The impact of COVID-19 on measures of stroke care

A recent study published in PLOS ONE assessed the effects of the coronavirus disease 2019 (COVID-19) pandemic on stroke code (CS) measures.

Study: The effect of the COVID-19 pandemic on Madrid Prehospital Stroke Code measures and diagnostic accuracy. Image Credit: SewCream/Shutterstock


Spain is one of the countries most affected by the COVID-19 pandemic caused by severe acute respiratory syndrome coronavirus 2 (SARS-CoV-2). More than 70,000 cases of COVID-19 have been registered in the Community of Madrid (CM) as of June 15, 2020. This disaster has obscured other pathologies causing substantial interference in health systems.

Acute stroke is the leading cause of disability in adults and the second leading cause of death worldwide. Therapies developed over the past three decades have reduced mortality in patients with acute ischemic stroke. However, clinical outcomes are dependent on time since symptom onset and reperfusion therapy.

Reports suggest that every minute saved at the start increases the life without sequelae by a week. Detection of calls with suspicion of acute stroke, dispatch of an ambulance, in situ assessment of the patient, selection of the appropriate (nearest) hospital, alert of on-call neurologists and transfer patients make up the SC protocol.

Implementation of the SC protocol has significantly reduced treatment time, with implications for patient outcomes. Disruptions to SC protocol functionality could impact stroke care and worsen patient outcomes. Several research groups have warned of a drastic drop in AS cases, delays to ambulance services, and saturation of call centers and hospital emergency departments during the first wave of the coronavirus pandemic. COVID-19. However, there is little information on which wards are most affected in the prehospital and hospital phases of AS urgent care.

About the study

In the present study, researchers assessed the impact of the COVID-19 pandemic on SC protocol in CM. The main objective was to compare the time spent in each phase of the SC protocol in the pre-COVID-19 period (27 February – 15 June 2019) and during the first wave of COVID-19 (same period in 2020) in the CM. The secondary objective was the comparison of other fundamental aspects of SC (diagnostic accuracy and in-hospital death, among others) between the two periods.

The study included the Madrid Emergency Medical Service SC cohort (SUMMA 112) and summary discharge data from 10 hospitals with a stroke unit. Patients meeting the SC criteria were eligible for inclusion. Patients were excluded if they did not have a health identification number (HIN) or minimum basic data set (MBDS) record.

The time elapsed at each stage of the pre-hospital CS process was analyzed. Data on sex, age, vital signs, suspicion of large vessel occlusion (LVO), place of patient admission, and Glasgow Coma Scale were collected in the prehospital phase. Patient severity status was assessed using 1) Charlson Comorbidity Index (CCI), 2) severity level and mortality risk, and 3) in-hospital death.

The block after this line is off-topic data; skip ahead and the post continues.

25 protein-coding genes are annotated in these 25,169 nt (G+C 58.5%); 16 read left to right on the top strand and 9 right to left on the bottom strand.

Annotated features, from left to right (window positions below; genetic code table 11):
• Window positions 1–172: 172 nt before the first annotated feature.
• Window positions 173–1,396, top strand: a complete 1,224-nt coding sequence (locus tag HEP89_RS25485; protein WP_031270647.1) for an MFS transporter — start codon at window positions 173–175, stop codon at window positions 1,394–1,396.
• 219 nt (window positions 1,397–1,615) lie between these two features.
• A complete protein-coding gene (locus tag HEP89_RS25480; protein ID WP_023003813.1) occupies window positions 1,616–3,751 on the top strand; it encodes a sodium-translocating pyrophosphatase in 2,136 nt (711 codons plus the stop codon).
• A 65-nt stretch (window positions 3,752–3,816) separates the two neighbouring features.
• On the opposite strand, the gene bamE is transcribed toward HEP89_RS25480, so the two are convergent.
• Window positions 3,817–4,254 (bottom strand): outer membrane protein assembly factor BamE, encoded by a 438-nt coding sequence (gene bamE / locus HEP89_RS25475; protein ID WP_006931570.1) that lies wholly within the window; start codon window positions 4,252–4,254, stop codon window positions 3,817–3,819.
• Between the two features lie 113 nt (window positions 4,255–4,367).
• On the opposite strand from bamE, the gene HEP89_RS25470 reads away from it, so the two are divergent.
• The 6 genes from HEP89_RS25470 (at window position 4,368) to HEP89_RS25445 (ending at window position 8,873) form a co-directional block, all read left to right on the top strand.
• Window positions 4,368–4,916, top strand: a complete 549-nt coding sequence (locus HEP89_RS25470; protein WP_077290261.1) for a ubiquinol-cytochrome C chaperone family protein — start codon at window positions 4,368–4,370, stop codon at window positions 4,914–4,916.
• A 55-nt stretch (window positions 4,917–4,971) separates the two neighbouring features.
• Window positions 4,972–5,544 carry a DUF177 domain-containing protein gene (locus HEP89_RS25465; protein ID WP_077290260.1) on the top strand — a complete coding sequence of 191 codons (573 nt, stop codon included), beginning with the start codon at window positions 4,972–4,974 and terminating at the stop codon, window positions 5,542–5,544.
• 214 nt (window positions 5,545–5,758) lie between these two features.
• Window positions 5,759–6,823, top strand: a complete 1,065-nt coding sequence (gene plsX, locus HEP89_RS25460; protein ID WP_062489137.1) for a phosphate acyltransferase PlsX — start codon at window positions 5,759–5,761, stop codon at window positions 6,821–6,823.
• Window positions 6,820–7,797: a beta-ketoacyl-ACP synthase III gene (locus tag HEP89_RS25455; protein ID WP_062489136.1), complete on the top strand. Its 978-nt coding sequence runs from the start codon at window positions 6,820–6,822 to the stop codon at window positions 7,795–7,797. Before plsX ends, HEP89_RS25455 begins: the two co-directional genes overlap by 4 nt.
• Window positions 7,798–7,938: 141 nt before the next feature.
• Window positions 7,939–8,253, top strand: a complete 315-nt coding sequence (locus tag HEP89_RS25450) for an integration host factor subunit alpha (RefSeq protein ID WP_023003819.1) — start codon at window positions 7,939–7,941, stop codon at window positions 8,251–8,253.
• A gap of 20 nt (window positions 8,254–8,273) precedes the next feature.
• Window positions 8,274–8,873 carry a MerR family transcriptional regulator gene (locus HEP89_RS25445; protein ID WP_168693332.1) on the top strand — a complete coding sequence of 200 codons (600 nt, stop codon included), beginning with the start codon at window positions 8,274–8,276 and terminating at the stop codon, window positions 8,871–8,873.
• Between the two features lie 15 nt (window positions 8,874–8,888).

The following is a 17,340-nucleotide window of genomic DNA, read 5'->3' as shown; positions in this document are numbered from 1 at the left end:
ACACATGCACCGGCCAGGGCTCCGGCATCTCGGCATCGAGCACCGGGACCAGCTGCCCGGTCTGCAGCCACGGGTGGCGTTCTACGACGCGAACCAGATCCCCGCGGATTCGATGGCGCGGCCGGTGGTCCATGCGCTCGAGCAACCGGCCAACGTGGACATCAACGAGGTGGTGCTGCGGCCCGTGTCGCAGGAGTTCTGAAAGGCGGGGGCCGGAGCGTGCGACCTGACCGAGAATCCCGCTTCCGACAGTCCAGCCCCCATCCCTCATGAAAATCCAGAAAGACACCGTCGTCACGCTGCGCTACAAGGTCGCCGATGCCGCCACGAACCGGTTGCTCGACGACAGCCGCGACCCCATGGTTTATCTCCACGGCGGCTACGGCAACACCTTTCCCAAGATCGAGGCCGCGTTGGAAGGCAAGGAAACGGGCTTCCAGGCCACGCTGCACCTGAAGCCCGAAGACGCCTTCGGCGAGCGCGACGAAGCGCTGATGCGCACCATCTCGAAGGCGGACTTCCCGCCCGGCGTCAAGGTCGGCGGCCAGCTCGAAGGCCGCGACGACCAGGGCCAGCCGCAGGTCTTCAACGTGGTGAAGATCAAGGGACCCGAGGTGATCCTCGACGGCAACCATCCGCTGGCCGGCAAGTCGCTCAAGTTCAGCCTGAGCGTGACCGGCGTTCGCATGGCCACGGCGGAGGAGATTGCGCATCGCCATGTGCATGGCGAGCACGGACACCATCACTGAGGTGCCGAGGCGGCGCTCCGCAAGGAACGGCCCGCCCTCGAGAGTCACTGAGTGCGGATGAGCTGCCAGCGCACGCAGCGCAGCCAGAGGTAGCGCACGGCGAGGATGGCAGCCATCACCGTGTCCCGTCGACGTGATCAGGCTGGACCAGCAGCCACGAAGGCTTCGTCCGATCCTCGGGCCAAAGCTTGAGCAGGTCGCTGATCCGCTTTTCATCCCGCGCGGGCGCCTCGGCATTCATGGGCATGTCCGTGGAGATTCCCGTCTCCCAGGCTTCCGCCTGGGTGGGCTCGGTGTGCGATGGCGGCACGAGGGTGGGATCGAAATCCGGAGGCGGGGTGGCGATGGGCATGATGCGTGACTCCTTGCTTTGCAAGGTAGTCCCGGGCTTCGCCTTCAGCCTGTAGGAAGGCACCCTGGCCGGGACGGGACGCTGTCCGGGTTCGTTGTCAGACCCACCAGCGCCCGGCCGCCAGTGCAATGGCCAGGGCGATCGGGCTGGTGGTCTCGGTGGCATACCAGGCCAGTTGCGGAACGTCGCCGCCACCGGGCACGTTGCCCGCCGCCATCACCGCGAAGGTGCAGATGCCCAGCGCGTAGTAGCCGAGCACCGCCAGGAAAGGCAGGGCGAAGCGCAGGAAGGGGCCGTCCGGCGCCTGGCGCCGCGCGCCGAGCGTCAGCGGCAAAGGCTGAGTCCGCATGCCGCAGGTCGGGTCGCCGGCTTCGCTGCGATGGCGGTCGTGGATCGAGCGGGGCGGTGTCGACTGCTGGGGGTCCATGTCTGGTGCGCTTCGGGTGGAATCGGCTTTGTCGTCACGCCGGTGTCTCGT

The SC protocol has been activated for 966 patients – 514 in the pre-COVID-19 period and 452 during the pandemic. During the COVID-19 period, SC protocol activation decreased by 6.4% compared to the corresponding pre-pandemic period.

During the COVID-19 period, patients were younger and predominantly male. Vital signs, CCI, degree of severity and mortality risk were not statistically different between the two periods. The proportion of patients undergoing a prehospital electrogram has decreased by 10% during the pandemic.

Hospital mortality fell from 14% to 9% during the pandemic, although statistically insignificant. During the pandemic, call handling time by the coordination center and time spent on site increased by 9% and 12%, respectively, compared to the pre-pandemic period. The median length of stay (LOS) in hospital has also increased by more than 3% during the pandemic.

The differences in the proportion of patients treated with intravenous thrombolysis (IVT) or mechanical thrombectomy (MT) between the two periods were not significant. Similarly, in-hospital mortality was not significantly different between the two periods, although it was lower during the COVID-19 period.


In summary, the researchers observed that 112 call center response times and in situ time increased by more than 10% during the first wave of COVID-19, although ambulance transit time did not increase. was not significantly affected. Median hospital SD has increased slightly during the pandemic.

Nevertheless, the diagnostic accuracy of emergency medical services (EMS) professionals has not been affected by the pandemic. The proportion of patients treated with MT or IVT during the pandemic was not significantly different from the pre-pandemic period, highlighting the resilience of the stroke network.

About Antoine L. Cassell

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